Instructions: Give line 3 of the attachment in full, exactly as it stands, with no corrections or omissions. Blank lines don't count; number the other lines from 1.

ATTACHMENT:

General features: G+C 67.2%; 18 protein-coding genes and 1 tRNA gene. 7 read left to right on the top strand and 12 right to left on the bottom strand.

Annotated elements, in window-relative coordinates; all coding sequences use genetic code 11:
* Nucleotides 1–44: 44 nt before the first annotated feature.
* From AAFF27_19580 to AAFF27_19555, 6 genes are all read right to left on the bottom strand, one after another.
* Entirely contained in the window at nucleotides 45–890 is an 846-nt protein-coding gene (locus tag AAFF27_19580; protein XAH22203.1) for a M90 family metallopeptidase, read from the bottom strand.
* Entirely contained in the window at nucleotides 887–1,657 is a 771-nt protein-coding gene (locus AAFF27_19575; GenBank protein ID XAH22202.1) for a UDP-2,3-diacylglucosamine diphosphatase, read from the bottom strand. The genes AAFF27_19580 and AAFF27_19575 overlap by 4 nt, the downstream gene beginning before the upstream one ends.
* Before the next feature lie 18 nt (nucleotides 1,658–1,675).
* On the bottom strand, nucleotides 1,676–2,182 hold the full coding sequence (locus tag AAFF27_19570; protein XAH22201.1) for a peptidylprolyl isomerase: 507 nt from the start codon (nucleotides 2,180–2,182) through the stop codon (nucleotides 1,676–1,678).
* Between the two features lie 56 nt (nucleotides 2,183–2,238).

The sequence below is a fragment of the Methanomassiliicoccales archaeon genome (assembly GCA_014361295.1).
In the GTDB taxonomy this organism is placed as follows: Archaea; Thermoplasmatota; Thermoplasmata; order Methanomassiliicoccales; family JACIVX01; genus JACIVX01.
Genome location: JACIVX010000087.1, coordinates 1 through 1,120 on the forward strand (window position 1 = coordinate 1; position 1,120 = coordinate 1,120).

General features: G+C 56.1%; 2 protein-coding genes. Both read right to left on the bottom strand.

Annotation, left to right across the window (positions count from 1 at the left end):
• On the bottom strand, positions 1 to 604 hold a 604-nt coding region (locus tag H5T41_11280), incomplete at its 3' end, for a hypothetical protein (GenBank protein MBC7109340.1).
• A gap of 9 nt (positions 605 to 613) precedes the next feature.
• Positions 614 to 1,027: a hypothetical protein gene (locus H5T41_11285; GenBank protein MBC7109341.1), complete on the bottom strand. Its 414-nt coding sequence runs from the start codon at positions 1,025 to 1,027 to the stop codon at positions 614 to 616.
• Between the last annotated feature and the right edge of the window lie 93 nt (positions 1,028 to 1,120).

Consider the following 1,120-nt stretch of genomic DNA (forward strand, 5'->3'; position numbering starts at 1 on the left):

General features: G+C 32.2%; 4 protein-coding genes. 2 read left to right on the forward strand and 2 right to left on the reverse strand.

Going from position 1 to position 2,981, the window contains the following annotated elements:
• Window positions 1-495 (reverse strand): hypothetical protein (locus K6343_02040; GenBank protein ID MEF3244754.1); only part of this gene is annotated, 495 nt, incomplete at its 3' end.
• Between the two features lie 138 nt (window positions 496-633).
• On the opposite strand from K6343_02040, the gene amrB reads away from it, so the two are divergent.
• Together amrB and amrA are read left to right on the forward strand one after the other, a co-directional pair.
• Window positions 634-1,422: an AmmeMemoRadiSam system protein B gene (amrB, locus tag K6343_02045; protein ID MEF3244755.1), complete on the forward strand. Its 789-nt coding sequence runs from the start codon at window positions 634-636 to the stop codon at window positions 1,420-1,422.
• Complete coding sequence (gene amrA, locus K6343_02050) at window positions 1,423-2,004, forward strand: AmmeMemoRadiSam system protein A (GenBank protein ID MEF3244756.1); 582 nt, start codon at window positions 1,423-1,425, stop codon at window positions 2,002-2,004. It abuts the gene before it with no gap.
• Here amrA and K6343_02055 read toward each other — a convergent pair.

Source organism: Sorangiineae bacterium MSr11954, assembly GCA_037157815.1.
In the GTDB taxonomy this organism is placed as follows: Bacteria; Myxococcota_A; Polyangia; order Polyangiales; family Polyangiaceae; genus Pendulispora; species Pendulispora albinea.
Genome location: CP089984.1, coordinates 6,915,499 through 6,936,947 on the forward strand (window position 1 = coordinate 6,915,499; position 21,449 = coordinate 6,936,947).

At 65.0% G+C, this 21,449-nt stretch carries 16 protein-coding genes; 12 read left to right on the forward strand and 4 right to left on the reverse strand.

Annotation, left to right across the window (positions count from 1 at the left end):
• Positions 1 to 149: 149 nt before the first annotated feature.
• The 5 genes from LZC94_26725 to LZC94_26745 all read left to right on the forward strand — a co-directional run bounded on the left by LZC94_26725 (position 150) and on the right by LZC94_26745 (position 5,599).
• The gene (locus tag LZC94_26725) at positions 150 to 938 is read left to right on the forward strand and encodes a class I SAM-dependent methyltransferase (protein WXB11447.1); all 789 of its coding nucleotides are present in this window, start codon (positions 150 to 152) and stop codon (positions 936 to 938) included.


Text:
* Nucleotides 1–44: 44 nt before the first annotated feature.